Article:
Volunteering a future in Kyrgyzstan and Turkey

  • Published
  • By Capt. Benjamin Schaftel
  • 8th Airlift Squadron pilot
As our van slows to drop us off at a school outside Manas, Kyrgyzstan, we catch a glimpse of a shattered Soviet monument. Its presence reminds us of the ongoing struggle this great nation faces as it rebuilds following decades of Soviet hardship and abandonment. Inside, lead-based paint chips off classroom walls revealing thin layers of cracked cement, the only structural support that prevented the building from crumbling these last fifteen years. Our job today, like on any of our other visits, is to help rebuild a school that promises to give hundreds of children a future.

While deployed at Manas Transit Center, Kyrgyzstan, and Incirlik Air Base, Turkey, members of the 817th Expeditionary Airlift Squadron have continually and happily volunteered their time, energy and money to serve the local community.

During any given week, members of the 817th EAS enter the local community to re-build schools, visit hospitals and orphanages, play with children, landscape, and provide tours of the C-17 Globemaster III.

While the level of future American presence at Manas and Incirlik remains an unanswered question, this dedication to service will form lasting and meaningful relationships extending far beyond the terms of any lease. The 817th EAS is manned by the active duty and Reserve squadrons from McChord Field, and during this rotation, the primary unit was the 8th Airlift Squadron.

Following Kyrgyzstan's independence from the Soviet Union in the early 1990s, education struggled immensely. Thriving education centers withered leaving barely a kernel of hope that they might one day re-open. One such casualty, an elementary school located roughly 30 miles from the Manas Transit Center, was abandoned and left to crumble.

After nearly fifteen years of sitting untouched, a group of teachers united and petitioned for any assistance they could find to re-open the school. Since then, volunteers from the 376th Expeditionary Civil Engineer Squadron and the 817th EAS have adopted this school to help rebuild it. In the last few months, volunteers installed high-pressure drinking water pumps, doubled the number of useable classrooms, landscaped four acres of land, rebuilt a pool, and will soon complete another massive renovation that increases the school's capacity from 100 to 200 students.

In addition to Manas, members of the 817th EAS also continue to develop an extremely strong relationship with a local school for the deaf in Adana, Turkey. Even with the ban on sign-language being lifted in the mid-1990s, special needs children are often treated as outcasts and fall victim to extremely low levels of external interest and assistance. The 817th EAS visits the school about once a week to help paint, landscape and even serve as sign-language practice partners for the students.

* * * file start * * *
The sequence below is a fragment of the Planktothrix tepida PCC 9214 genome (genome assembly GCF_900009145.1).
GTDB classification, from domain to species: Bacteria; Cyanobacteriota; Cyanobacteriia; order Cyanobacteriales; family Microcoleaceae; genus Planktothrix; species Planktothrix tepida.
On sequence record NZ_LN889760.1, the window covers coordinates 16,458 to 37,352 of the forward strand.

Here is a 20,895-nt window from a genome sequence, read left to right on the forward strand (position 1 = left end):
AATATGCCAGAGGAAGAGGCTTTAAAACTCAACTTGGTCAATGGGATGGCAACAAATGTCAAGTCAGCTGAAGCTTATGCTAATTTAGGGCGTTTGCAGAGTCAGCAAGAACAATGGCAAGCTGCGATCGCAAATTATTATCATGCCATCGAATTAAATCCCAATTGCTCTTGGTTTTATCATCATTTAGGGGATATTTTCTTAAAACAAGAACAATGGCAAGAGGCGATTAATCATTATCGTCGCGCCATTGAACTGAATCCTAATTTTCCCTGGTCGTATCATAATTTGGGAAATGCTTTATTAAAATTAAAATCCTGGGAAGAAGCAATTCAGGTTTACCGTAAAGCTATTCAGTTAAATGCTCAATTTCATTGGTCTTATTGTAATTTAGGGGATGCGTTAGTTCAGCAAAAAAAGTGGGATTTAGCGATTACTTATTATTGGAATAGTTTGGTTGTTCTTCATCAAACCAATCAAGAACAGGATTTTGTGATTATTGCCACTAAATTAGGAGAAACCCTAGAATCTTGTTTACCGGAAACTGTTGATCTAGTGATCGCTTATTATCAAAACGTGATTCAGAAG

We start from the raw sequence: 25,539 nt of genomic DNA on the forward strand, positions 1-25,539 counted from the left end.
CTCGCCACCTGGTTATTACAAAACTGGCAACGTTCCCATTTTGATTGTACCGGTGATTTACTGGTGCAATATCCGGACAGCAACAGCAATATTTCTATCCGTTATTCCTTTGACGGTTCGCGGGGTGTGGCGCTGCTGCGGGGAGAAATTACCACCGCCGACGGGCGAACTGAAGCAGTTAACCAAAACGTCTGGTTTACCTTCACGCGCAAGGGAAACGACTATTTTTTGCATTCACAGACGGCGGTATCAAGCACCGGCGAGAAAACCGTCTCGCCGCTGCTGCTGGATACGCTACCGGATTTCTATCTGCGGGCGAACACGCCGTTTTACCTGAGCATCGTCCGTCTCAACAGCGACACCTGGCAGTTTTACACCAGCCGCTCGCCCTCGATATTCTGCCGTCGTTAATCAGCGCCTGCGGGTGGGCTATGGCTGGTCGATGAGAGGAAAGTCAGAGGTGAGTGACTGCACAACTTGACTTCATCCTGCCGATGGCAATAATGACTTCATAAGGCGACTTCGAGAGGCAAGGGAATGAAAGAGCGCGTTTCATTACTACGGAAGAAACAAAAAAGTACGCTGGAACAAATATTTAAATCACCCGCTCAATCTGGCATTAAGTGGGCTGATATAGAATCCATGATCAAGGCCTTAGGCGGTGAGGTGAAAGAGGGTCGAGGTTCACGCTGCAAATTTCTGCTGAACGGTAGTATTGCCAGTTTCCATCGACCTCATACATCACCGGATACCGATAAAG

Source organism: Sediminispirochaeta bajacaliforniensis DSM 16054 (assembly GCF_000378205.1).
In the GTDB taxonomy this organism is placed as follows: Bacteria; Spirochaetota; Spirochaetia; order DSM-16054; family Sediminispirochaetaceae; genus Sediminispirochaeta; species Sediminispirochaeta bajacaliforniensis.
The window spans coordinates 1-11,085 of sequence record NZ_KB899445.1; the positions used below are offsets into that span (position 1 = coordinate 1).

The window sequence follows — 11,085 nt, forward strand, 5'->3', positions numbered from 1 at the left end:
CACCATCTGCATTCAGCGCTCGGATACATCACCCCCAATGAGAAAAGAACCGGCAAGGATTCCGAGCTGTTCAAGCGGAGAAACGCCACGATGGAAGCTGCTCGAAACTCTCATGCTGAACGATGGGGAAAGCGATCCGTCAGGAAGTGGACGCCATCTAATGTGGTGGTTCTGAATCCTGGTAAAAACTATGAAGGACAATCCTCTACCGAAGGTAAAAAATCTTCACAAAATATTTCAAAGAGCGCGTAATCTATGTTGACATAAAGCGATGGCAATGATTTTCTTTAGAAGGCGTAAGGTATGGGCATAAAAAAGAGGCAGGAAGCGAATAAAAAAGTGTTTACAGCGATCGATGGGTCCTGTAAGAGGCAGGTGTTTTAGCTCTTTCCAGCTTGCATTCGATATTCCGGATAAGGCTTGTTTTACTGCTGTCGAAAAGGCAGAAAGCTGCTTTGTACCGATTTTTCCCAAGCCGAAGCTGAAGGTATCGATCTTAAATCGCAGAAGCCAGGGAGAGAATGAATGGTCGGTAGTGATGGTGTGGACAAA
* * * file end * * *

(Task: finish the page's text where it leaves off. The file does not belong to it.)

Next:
Understandably, military interaction between the U.S. and the Kyrgyz Republic has remained minimal over the years. Despite these circumstances, the 817th EAS is able to share some aspects of the C-17 with the community. In June, deployed members of the 8th AS offered Kyrgyz government and media officials the opportunity to witness firsthand the C-17 perfoming an aerial refueling demonstration. After boarding a KC-135 stationed at Manas, they watched from just a few feet away as a C-17 conducted multiple contacts, also known as "plugs." Upon landing, the crew opened its doors and provided static tours to children, cadets and local leaders.

Highly visible service projects like these illustrate our desire to aid the Kyrgyz and Turkish people. Amongst the older population especially, the deep-seated mistrust of America, developed during the Cold War, softens each time we replace a brick at a school, sit bedside at a hospital, hold a child's hand at an orphanage, or invite people to see and touch the C-17. Asking how much longer the Kyrgyz Republic or Turkey will allow an American presence in their respective countries is only one question. Perhaps, instead, we should ask ourselves what we could do to further serve the people and their needs while the opportunities exist.